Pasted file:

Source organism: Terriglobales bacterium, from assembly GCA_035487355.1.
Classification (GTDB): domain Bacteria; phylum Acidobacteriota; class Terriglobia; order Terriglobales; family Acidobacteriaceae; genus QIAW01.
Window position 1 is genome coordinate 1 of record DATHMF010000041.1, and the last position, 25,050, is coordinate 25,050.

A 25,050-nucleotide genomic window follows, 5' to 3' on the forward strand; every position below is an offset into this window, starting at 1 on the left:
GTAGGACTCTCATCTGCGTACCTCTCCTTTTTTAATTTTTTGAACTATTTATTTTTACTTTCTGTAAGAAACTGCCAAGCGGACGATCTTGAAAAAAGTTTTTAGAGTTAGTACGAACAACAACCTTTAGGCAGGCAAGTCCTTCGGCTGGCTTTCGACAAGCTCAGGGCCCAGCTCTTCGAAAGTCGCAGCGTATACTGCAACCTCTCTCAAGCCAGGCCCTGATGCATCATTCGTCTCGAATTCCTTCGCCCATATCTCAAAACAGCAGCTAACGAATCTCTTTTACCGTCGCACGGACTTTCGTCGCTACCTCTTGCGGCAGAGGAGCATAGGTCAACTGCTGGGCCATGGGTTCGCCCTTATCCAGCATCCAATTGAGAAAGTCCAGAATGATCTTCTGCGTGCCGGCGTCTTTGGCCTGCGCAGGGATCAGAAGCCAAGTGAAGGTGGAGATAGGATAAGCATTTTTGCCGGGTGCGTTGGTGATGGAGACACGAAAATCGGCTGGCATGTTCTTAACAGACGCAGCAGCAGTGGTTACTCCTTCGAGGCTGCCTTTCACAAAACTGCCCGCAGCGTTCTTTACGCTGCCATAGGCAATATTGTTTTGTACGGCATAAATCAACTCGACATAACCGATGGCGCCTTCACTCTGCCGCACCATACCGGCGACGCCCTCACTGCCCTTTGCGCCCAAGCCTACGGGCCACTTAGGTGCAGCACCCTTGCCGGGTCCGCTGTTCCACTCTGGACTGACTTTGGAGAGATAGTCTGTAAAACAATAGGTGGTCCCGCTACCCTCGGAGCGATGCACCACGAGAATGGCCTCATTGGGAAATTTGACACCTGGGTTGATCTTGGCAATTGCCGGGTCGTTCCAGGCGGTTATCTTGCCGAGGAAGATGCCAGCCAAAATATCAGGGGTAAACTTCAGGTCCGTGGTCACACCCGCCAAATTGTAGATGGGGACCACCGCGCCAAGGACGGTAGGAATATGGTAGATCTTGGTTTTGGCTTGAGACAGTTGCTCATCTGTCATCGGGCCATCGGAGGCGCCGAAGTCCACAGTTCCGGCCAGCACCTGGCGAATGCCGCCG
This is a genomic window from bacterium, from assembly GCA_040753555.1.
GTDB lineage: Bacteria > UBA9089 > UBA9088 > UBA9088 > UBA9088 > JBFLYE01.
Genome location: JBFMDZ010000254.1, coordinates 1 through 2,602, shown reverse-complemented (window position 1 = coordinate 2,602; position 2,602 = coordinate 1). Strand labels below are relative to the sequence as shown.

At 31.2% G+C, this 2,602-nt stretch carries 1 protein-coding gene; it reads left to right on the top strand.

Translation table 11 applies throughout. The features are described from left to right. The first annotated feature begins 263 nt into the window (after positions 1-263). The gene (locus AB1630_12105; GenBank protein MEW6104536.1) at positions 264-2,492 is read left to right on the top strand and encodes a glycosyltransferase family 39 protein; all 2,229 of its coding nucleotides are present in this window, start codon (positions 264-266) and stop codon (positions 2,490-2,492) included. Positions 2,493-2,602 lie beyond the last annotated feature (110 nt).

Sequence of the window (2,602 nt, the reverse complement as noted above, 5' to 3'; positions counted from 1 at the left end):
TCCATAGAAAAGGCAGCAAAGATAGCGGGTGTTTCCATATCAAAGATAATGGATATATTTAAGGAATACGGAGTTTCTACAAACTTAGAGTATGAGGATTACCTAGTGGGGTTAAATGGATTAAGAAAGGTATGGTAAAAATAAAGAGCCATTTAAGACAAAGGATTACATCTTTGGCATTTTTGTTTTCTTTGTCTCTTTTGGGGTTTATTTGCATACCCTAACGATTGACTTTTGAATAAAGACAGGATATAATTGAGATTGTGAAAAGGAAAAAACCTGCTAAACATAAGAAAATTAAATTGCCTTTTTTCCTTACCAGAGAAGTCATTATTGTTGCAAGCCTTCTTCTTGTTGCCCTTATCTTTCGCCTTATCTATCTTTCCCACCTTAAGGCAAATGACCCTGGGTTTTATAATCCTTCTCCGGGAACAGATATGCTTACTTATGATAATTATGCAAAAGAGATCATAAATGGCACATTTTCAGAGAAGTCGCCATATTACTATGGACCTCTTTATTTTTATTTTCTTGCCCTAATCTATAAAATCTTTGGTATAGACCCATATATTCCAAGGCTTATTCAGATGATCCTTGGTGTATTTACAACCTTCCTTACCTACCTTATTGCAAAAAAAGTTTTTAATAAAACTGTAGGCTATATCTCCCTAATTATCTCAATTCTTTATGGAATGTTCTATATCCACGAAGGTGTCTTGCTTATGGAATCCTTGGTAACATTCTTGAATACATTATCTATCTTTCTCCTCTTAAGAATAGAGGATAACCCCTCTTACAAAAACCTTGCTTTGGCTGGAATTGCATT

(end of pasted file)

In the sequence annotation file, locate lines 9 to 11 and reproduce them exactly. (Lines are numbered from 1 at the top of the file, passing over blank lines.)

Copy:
At 31.2% G+C, this 2,602-nt stretch carries 1 protein-coding gene; it reads left to right on the top strand.

Translation table 11 applies throughout. The features are described from left to right. The first annotated feature begins 263 nt into the window (after positions 1-263). The gene (locus AB1630_12105; GenBank protein MEW6104536.1) at positions 264-2,492 is read left to right on the top strand and encodes a glycosyltransferase family 39 protein; all 2,229 of its coding nucleotides are present in this window, start codon (positions 264-266) and stop codon (positions 2,490-2,492) included. Positions 2,493-2,602 lie beyond the last annotated feature (110 nt).

Sequence of the window (2,602 nt, the reverse complement as noted above, 5' to 3'; positions counted from 1 at the left end):